“At this, Queens flinches. ‘I want to save people! You think I don’t? But we don’t even know if this will work …’ And then she trails off, wincing, her shoulders sag in defeat. ‘But … ah, shit.'” (P. 416)

Sporting a magically urban vibe that feels otherworldly and removed even as it is deeply, groundedly human, the novel is a feast of ideas, emotions, hopes and dreams, the distillation of what drives all of us when we set out to make something of our lives, especially if that takes place in a city.

No one’s life is lived in a vacuum, whether that be free from ideas, people, emotional turmoil or outside influences, and Jemisin evokes that powerfully and affectingly well, giving us compelling, very human characters who don’t react perfectly to their new lives, who aren’t necessarily heroes or villains, simply people who are struggling to make sense of a wholly unexpected twist in their lives.

The City We Became speaks to you because for all its immensity of ideas and spirit, it is at heart a story about the intimacy of the human experience, about the need all of us have to belong, to be beloved, to matter.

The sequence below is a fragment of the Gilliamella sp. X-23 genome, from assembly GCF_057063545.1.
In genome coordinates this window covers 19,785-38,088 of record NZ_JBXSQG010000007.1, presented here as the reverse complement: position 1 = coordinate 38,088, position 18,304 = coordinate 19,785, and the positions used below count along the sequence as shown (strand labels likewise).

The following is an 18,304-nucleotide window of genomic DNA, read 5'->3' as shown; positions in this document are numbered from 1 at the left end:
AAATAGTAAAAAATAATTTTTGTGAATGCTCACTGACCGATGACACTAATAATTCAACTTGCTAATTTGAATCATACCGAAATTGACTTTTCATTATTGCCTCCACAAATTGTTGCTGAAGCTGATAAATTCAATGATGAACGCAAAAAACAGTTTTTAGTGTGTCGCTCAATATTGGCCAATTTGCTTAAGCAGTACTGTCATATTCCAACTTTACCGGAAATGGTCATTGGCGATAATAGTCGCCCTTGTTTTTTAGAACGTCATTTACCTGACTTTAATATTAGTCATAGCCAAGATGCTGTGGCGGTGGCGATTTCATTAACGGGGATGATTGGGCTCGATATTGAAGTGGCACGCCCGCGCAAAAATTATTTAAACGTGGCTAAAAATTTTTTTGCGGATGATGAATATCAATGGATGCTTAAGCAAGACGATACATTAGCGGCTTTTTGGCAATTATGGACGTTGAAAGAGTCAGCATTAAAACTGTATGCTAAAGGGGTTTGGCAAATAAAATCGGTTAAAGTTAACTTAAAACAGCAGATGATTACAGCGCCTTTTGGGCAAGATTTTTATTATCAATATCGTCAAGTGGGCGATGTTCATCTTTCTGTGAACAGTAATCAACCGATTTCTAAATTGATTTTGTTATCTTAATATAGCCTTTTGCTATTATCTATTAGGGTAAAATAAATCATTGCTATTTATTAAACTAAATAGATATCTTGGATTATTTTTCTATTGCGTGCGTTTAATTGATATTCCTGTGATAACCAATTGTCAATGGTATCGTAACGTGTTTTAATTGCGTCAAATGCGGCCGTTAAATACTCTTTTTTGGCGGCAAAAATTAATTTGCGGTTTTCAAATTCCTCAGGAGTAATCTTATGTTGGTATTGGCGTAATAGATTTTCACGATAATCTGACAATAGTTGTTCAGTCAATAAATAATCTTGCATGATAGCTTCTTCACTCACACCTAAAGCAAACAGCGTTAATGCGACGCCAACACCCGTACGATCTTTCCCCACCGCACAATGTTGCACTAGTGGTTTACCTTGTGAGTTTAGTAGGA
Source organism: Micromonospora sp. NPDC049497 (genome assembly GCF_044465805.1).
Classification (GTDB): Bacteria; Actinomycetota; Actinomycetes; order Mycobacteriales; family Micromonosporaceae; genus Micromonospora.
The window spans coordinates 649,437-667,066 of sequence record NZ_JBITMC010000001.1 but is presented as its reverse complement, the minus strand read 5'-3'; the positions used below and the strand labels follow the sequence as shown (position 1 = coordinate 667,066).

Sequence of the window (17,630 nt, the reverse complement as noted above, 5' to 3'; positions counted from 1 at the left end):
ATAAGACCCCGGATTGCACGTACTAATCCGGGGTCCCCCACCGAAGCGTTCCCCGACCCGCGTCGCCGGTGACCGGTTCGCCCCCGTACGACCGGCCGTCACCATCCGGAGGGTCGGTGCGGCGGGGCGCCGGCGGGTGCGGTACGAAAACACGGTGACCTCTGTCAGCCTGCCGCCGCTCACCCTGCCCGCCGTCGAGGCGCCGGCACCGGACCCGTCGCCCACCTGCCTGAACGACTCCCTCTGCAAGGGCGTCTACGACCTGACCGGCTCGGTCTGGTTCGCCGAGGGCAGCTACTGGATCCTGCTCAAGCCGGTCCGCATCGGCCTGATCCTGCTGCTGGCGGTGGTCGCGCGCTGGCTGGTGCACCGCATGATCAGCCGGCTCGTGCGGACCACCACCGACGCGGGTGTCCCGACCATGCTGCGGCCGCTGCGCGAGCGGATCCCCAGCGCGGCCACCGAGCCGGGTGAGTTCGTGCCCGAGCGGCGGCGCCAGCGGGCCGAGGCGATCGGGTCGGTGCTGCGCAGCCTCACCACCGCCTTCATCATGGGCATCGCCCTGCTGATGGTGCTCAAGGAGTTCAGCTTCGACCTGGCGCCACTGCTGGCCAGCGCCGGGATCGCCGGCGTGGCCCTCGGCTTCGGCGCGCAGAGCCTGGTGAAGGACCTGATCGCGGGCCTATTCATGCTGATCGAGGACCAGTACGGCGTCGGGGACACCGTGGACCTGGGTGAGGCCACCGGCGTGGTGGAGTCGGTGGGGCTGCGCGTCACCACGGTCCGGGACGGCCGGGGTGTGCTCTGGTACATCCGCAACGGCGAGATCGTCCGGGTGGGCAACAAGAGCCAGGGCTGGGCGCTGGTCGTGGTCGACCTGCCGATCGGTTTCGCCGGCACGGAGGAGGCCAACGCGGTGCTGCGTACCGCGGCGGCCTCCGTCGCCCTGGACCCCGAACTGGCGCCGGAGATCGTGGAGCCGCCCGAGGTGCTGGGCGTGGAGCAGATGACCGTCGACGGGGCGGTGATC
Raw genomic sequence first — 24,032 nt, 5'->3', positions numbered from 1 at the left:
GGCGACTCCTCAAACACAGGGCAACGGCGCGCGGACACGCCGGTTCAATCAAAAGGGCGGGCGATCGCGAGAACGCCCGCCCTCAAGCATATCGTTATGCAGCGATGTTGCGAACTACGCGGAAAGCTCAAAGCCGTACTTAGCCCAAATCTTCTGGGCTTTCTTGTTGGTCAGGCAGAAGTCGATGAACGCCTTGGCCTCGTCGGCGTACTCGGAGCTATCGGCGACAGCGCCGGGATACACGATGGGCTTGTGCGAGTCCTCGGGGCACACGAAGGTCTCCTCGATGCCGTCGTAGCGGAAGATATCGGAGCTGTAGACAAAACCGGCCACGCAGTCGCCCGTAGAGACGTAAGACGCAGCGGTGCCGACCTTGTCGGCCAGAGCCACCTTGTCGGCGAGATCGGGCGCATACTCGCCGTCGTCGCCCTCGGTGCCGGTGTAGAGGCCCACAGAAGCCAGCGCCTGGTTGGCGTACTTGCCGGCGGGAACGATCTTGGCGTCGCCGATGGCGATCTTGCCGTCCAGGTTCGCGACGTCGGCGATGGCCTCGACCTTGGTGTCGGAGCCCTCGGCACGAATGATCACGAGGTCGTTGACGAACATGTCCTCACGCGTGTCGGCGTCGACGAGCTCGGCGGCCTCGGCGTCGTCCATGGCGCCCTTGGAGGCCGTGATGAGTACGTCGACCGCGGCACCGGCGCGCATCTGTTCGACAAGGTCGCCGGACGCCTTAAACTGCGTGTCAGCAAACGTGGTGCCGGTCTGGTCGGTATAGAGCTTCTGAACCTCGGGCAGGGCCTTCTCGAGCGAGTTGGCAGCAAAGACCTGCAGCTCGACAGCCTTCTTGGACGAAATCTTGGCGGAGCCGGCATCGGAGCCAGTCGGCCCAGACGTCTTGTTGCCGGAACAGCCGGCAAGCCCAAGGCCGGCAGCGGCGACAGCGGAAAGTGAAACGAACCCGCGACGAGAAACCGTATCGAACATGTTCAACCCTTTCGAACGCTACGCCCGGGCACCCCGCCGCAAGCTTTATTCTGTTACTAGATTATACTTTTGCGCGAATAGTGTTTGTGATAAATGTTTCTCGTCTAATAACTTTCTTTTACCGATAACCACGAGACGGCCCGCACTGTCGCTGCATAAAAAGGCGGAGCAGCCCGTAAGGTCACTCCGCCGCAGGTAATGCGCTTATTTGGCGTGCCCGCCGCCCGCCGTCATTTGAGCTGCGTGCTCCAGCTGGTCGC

Each of the characters react very realistically to wholly unreal circumstances, bringing forth a sense of truthfulness and authenticity to a story which is by any measure a fantastic feat of imagination that could’ve all too easily, in lesser hands, felt overwhelmingly removed and hard to relate to in any sort of meaningful way.

Jemisin’s breathtakingly good skill as a writer is that she can take events that are beyond anything we know or can comprehend, in which we could easily lose ourselves in the midst of their sheer grandeur and fantastical immensity and grounds them and makes them relatable and heartfelt, meaningful and very human.

The City We Became embodies all of the very best of her considerable craft and talent, drawing us into a story that captures the very essence of what it means to be alive, in a city, in a place where so much is possible but only at considerable cost and only if we are willing to thoughtfully and with self-sacrificial self-awareness give ourselves entirely over to it.